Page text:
Minehunting – in high definition
Autonomous sonar excels in exercises off the coast of Rhode Island
The sonar system sinks into Narragansett Bay in Rhode Island, sweeping the depths with sound waves and swimming back and forth in a grid pattern.
It’s scanning a test range, and it has just found something. Using the echoes from those waves, it draws a picture and sends it to the surface.
What the operators see is clear as day – a photo-quality image of an inert mine.
“That’s amazing. You don’t see that kind of resolution anywhere else,” said Frank Linkous, a senior manager of Undersea Warfare Systems at Raytheon Missiles & Defense, a Raytheon Technologies business.
Raytheon Missiles & Defense demonstrated the AN/AQS-20C sonar mine-hunting system in an exercise at the Narragansett Bay in Rhode Island for the United Kingdom and other potential international customers.
From a mobile command center, Linkous and others watched as real-time information appeared on monitors that showed the system detect, classify and identify each target: an old shipwreck, some lobster pots, an abandoned torpedo from the 1950s, and inert naval mines.
“The exercise couldn’t have been more successful, and we were pleased to demonstrate our unique capabilities to our invited international guests,” Linkous said.
The AN/AQS-20C system is integrated into the U.S. Navy’s littoral combat ship mine countermeasures mission package. Its advanced signal processing and computer algorithms offer real-time, computer-aided detection and classification against a full-spectrum of mines in deep and shallow waters.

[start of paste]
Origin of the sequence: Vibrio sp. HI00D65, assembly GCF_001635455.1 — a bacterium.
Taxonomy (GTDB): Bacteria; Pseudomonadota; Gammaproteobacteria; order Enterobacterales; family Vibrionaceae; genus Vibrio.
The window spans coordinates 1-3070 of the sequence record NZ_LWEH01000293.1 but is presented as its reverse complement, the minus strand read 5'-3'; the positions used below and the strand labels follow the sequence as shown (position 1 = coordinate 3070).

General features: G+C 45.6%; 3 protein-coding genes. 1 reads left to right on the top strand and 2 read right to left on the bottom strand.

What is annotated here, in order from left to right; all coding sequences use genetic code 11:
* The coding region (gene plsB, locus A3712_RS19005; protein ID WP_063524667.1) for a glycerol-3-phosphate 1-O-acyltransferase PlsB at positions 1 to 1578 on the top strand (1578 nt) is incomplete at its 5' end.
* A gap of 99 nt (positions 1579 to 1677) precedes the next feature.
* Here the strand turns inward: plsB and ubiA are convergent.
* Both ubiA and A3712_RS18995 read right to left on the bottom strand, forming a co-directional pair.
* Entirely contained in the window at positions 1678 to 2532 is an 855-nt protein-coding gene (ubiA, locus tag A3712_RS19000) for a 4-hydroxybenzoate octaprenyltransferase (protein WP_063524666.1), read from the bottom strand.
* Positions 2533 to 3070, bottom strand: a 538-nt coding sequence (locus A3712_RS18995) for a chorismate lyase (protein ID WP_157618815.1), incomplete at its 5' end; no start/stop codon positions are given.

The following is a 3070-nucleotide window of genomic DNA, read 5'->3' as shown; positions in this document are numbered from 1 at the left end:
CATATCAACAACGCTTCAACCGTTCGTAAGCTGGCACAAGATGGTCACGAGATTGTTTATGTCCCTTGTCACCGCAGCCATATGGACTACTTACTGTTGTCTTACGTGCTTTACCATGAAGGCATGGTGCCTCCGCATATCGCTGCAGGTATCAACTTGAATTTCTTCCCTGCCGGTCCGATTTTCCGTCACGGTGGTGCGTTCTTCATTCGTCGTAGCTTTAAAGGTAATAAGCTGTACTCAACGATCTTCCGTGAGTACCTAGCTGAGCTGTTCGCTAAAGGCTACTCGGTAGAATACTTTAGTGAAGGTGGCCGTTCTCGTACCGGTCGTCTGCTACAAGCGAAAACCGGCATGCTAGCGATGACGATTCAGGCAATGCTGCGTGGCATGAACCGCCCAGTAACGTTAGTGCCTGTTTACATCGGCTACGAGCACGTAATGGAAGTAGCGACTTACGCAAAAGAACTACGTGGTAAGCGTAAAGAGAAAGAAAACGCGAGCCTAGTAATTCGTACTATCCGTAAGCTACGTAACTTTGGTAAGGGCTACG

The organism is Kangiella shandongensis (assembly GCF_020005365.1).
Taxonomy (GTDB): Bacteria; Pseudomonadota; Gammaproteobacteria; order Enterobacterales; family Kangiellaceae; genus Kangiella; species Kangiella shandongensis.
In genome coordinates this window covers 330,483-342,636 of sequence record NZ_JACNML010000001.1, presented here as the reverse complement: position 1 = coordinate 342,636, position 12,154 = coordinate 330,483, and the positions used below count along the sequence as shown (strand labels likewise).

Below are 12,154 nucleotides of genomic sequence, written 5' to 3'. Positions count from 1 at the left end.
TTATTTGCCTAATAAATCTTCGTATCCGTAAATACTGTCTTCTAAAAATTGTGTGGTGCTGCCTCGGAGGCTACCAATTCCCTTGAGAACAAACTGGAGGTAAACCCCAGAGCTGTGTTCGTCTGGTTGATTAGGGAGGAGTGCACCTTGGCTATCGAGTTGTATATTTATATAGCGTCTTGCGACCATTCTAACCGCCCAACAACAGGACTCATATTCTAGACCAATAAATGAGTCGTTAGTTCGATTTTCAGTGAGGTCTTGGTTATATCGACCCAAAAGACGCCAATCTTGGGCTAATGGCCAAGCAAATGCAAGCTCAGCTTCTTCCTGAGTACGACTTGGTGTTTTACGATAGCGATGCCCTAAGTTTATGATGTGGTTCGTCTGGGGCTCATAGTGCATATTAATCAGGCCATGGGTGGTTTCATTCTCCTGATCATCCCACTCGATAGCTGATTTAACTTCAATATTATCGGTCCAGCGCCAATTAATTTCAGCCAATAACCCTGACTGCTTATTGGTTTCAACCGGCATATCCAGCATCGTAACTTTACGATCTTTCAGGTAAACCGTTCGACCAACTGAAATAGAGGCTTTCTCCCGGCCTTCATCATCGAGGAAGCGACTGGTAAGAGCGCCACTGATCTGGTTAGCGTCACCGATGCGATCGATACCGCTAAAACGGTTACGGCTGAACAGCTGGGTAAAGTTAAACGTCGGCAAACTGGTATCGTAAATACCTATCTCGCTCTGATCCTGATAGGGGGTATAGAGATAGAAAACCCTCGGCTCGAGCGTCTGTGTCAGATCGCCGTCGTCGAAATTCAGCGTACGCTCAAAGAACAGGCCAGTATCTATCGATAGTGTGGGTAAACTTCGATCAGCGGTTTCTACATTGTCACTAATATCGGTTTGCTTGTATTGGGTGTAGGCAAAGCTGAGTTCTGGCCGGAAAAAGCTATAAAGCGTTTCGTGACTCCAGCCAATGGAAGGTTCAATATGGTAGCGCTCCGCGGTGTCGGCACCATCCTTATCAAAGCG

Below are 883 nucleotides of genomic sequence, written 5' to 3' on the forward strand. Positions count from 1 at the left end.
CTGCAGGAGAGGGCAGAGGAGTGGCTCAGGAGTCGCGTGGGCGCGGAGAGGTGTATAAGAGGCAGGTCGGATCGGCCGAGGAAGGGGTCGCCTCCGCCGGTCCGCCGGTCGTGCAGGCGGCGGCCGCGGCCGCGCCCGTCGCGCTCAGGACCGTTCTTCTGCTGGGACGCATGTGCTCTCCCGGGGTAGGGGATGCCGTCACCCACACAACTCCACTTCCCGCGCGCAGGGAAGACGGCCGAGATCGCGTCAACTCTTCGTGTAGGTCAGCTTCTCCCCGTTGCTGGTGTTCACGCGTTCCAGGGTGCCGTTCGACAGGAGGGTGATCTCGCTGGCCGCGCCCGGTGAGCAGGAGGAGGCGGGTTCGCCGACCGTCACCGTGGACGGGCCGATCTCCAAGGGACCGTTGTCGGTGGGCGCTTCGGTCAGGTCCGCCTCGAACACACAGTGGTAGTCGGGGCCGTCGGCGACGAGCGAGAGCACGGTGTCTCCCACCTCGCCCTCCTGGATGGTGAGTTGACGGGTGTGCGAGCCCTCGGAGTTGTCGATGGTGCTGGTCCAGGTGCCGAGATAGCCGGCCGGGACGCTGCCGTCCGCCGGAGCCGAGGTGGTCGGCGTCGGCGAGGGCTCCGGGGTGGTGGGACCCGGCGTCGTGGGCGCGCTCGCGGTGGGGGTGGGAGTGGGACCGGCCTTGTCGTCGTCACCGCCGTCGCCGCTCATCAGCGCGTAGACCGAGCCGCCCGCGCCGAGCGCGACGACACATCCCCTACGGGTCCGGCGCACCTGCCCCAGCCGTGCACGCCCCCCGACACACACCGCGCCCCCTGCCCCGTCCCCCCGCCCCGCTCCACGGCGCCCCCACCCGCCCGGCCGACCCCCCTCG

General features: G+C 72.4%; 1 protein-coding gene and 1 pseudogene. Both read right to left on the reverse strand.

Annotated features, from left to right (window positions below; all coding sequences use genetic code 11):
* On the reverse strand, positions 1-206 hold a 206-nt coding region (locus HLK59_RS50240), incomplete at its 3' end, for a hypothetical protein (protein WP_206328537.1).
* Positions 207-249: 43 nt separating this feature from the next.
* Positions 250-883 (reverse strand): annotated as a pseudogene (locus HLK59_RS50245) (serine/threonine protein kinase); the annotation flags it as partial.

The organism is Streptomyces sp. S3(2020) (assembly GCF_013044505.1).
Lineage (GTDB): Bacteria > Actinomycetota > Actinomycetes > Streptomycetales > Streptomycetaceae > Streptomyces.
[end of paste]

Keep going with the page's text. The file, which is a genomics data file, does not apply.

The system consists of four sonars that operate together for complete coverage without the need for overlapping searches. Two synthetic aperture sonars provide acoustic identification in all water conditions, while a wideband forward-looking sonar simultaneously hunts mines. A digital gap-filler sonar detects mines directly under the towed body.
Autonomously seek and destroy
By operating from an unmanned platform controlled outside the minefield, the AN/AQS-20C safely and effectively supports expansive mine-clearing operations that previously required a warship manned by more than 80 sailors.
“Hunting for mines is hard. There are a lot of mine-like rocks out there, mine-sized fish and debris,” said Andy Wilby, technical lead for Under Sea Warfare at Raytheon Missiles & Defense.
The system relieves some of the burden on mine countermeasures operators, whose responsibilities include mission planning and monitoring, data gathering and reporting the results that inform tactical decisions.
“This reduced workload leads to higher clearance rates, with fewer chances of a mistake,” Wilby said.
If the AN/AQS-20C detects a mine, mine counter-measures forces can neutralize it with a Barracuda – a semi-autonomous unmanned underwater vehicle that identifies and destroys mines. Barracuda, developed by Raytheon Missiles & Defense, is expected to be deployed by 2026.
“This is a revolutionary approach,” Linkous said. “Rather than having to detect, classify and neutralize sequentially, with time lags in between, MCM (mine counter-measure) forces will be able to find the mines and neutralize them – all in the same mission.”
Coastal water demonstrations will continue in the United Kingdom for other international navies. Raytheon Missiles & Defense is partnering with Atlas Elektronik UK to integrate the system on the Atlas Remote Combined Influence Minesweeping System, or ARCIMS, unmanned surface vessel.